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An outstanding check is a valid check that has been written and presented to the payee, but not yet deposited or cleared. It can take several days from the time that a check is written to the time that the funds are deducted from the account of the person or company that issued it. There are several accounting measures used to track outstanding checks so that financial accounts can be kept accurate and up to date.
Once a check is written, the payee must take it to a bank to cash it or deposit it. Some payees do this immediately, while others may take their checks to the bank in batches. After a check enters a bank, it needs to be cleared. This includes processing at the payee's bank and submitting the check to the drawee bank for payment. Electronic processing has streamlined this process considerably, and if the payee and payor bank at the same institution, a check may clear in a single day.
While a check is outstanding, the person who wrote it may consider the funds unavailable even though they still show up in his or her account. This is done to avoid an overdraft, where money is taken out and an outstanding check is cashed at the same time, causing a bank account to go into a negative balance. Checks can be written out in a transaction register with the amount being deducted immediately to keep track of how much money should be present in an account.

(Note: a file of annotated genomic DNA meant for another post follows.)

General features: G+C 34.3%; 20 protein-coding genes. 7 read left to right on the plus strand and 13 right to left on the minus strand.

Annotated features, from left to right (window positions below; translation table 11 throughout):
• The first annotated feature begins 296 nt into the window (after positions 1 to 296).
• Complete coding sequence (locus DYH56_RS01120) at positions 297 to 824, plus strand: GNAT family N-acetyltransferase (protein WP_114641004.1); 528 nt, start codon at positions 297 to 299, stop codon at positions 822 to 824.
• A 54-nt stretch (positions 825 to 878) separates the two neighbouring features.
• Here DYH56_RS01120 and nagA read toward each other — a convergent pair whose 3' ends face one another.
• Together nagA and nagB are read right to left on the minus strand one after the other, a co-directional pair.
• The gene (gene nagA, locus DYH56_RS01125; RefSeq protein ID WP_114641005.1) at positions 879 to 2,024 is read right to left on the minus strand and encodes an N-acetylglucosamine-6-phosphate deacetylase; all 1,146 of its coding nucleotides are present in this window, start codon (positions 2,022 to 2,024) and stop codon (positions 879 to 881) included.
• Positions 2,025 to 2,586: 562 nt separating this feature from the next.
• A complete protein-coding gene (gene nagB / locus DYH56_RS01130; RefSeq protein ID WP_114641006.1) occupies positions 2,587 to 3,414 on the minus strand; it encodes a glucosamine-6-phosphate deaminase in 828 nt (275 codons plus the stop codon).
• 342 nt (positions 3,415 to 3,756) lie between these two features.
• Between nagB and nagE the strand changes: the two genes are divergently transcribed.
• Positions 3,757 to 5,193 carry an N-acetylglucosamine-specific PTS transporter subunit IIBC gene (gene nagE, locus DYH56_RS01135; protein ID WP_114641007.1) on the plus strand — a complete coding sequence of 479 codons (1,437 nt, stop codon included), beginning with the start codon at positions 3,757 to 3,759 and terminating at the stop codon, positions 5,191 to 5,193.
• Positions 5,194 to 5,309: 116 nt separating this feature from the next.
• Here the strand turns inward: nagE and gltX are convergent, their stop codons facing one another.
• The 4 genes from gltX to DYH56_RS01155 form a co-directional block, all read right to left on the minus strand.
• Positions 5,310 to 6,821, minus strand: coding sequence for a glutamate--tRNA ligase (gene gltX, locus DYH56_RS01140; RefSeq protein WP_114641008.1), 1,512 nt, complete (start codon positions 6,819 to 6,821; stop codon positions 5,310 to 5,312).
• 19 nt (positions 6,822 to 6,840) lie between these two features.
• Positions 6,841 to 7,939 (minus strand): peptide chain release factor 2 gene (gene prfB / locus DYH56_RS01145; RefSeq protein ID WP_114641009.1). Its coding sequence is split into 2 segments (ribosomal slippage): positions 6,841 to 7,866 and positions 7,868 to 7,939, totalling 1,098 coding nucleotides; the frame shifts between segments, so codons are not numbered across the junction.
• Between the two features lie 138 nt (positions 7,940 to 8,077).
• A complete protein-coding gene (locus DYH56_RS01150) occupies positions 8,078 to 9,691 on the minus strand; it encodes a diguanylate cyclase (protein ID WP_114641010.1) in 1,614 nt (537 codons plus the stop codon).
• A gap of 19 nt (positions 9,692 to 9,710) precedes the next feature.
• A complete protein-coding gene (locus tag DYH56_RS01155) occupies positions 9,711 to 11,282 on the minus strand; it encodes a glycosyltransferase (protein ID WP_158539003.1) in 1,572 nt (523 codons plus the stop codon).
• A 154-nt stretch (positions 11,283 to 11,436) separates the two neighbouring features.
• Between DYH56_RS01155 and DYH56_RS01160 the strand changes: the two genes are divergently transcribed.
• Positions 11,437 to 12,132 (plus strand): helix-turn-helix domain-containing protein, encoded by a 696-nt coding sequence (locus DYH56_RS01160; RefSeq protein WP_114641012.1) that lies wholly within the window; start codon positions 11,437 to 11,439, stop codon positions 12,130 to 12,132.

Some banks will provide lists of uncashed checks, based on the numbers of checks that have cleared, on statements. People can match the numbers of uncashed checks against their own records to determine the total amount in outstanding checks. Institutions and businesses may contact people who have outstanding checks to confirm that the checks were received and that there are no problems. It may be necessary to void an outstanding check and issue a new one if a check was lost, stolen, or never received, for example.
To avoid confusion, an outstanding check is usually void after a set period of time. Checks may be printed to indicate that they are void within 90 days or six months, or a bank may have a policy of not honoring checks older than six months. People who are not familiar with bank policy may want to ask before attempting to cash or deposit an old outstanding check. It may be necessary to ask for a new check to be issued.